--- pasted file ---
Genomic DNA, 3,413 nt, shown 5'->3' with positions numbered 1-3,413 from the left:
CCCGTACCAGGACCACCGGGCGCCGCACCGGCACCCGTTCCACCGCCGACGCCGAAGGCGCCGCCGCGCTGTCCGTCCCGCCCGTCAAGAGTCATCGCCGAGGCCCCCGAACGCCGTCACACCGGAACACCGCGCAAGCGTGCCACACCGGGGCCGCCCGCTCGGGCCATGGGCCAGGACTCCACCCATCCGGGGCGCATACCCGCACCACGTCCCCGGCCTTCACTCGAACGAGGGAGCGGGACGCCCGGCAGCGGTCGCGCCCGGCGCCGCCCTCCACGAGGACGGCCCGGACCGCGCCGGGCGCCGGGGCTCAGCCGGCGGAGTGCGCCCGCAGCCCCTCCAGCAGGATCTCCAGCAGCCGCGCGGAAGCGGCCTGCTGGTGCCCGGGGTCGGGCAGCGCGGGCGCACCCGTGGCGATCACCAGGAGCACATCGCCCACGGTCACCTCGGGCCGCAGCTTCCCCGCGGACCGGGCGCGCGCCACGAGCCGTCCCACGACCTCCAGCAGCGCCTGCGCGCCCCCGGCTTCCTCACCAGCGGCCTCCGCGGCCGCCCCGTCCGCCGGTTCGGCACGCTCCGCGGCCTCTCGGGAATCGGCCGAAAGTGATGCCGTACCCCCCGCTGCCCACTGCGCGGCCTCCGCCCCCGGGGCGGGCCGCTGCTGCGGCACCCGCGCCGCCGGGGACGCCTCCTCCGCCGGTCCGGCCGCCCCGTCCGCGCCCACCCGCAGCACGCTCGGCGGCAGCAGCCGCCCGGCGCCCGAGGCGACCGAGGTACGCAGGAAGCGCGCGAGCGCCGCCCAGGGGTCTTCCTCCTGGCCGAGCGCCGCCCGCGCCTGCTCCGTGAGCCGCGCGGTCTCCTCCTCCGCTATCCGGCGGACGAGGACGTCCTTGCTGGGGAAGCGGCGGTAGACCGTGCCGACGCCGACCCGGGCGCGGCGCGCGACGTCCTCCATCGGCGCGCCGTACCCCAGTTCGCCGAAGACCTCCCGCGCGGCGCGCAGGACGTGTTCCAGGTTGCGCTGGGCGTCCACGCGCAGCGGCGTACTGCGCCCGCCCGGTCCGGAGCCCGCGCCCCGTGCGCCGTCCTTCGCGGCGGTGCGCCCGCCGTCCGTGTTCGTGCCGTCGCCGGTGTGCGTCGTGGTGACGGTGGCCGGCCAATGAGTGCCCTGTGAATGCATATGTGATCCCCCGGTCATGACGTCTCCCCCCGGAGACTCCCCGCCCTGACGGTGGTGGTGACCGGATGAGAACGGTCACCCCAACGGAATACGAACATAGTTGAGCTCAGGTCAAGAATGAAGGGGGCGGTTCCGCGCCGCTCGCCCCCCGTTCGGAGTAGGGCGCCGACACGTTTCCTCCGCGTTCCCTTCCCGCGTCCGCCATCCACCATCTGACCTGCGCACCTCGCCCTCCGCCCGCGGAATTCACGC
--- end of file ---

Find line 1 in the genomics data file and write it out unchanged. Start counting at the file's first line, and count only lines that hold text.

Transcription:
Genomic DNA, 3,413 nt, shown 5'->3' with positions numbered 1-3,413 from the left: